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MAF TEST (Read 87 times)

samfromamsterdam


    Hey Everyone,

     

    I'm new to this site so not sure if there is already a thread for this but the ones I found were from 12 years ago..

     

    I'm trying to qualify for Boston. Don't laugh, my last marathon time was 4:12 and I need to run 3:28, but I WILL do it. Anyways, after some research I learned I need to up my mileage waaayy more. I've ran 6 marathons now and for all I've ran 3-4 times per week with my mileage about 20 per week, peaking at 30. I'm sloooowly building mileage and am at 35 miles for the week now. Since I don't want to get injured for 3 months I'm doing all runs at low HR. 150 and below. I did my first maf test last month

     

    1 8:12.2 8:12.2                          
    2 8:31.1 16:43                          
    3 8:46.3 25:30                          
    4 8:47.5 34:17                          
    5 9:08.6 43:26              

     

    yesterday, a month after this test, I MAF test 2.. I think in my head I slighty sabotaged it. I wanted progress so bad. I basically sprinted the first lap, my HR starting at 133 and shooting up to 160!! I spent the rest of the first mile trying to get it back down to 150. I ran the first mile at 8:11. after that I still had a hard time keeping my HR below 150 due to the first lap.. I ran the second one in 8:56 and the 3rd at 9:02. i called it quits after that since I felt like this was not a good indication. I will try again on Friday.

     

    Who here has tried the MAF method, if so did it work for you? And how fast did you build up your mileage? Last month for MAF test  1 my mileage was around 28 and this is my first week of 35 miles. Is that too slow of a build to see more progress maybe?

     

    Thanks!!

    Blue Rocket


    All systems Go!

      samfromamsterdam: Congrats on your prior marathons and good luck with your Boston goal.

       

      I'm a fan of the MAF method during the off-season and base building leading up to the final 18 week push before my goal races. I have found the MAF method to prevent injury, which was a huge stumbling block in my approach to marathon training years ago. IT band pain, knee inflammation and achilles tendon pain. I'm now to the point where I can sprinkle in a tempo day in my week of MAF-only runs and it won't induce inflammation/injury. I haven't done a MAF test in years -- because I believe in the system. I have setup some charts on my Training Log Summary page that shows my average weekly pace and HR for the last 6 months. My MAF zone HR is now 140 (used to be 145 when I first started to use MAF). After taking a year off to move from IL to FL, I've begun my base training for my goal race in Nov and I watch my pace get quicker over the weeks as my HR maintains a steady average. I also have some longer range charts that also give me a warm fuzzy that my pace is improving month by month even though a vast majority of my miles are run at conversational pace (HR = 140 for me now).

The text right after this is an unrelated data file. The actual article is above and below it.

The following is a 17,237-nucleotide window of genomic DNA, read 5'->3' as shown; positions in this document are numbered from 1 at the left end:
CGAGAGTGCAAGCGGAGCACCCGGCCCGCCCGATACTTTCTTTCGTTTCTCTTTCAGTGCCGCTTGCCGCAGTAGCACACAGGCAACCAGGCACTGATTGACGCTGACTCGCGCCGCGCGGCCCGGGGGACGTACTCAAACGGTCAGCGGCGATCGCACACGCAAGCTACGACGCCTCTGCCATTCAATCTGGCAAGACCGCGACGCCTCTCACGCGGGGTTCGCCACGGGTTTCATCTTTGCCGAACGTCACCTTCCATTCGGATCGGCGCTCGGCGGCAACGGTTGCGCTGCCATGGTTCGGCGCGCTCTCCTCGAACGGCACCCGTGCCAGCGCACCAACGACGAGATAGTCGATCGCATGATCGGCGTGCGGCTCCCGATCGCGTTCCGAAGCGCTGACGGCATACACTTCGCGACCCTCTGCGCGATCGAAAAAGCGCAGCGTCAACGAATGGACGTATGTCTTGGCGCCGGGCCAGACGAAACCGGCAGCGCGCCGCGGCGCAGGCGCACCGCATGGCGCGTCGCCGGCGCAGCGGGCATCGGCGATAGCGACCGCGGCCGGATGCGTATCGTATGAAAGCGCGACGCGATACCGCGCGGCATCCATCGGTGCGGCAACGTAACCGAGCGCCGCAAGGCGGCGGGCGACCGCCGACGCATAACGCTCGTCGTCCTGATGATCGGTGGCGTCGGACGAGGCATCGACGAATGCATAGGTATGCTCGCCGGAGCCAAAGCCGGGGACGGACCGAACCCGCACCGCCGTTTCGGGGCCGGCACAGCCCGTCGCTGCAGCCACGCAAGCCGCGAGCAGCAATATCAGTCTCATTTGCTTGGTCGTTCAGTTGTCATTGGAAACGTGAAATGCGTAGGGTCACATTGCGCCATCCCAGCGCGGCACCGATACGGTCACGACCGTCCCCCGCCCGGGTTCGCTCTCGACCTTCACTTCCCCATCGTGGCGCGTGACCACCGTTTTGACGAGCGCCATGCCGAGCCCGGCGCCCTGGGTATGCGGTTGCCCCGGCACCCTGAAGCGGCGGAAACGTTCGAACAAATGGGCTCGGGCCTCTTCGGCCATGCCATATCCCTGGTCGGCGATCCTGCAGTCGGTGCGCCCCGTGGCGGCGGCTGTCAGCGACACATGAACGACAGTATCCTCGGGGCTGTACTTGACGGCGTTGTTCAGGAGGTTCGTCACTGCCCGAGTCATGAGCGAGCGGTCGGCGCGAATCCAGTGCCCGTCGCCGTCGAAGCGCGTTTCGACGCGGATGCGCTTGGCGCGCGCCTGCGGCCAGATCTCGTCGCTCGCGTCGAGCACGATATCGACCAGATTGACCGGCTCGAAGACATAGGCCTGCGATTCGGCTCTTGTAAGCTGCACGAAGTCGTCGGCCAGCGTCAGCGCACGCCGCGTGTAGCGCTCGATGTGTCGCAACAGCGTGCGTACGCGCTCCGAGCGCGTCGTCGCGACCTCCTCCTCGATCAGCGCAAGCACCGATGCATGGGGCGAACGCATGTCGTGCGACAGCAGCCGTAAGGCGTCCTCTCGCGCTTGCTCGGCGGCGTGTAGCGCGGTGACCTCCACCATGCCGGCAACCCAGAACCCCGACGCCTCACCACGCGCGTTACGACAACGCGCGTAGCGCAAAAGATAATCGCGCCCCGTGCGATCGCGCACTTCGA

Once I get within the 18 week range of my goal race I will begin a structured program that will increase the intensity of 2 runs each weeks: 1 for lactate threshold training (intervals) and 1 for Max VO2 training (race tempo). The rest of my mileage during the 18 week buildup will be at MAF pace. I run just about every day.

       

      That's what has worked for me -- sort of. I too am still looking for the BQ time that actually gets me to Boston -- I've done a BQ, but didn't make the cutoff when they shaved off time from the "estimated" BQ times to manage the number of runners. This time I plan to add more mileage to my year. I plan to do more miles (MAF miles) this year than my last attempt. I hope it pays off.

       

      Good luck!

       

      BTW: If you're not Dutch, you're not much! At least that's what my father used to say (in jest).


      an amazing likeness

        Just a pointer to a Group here on RA dedicated to low heart rate / MAF training, might be worth checking in.

         

        Low HR Training

        Acceptable at a dance, invaluable in a shipwreck.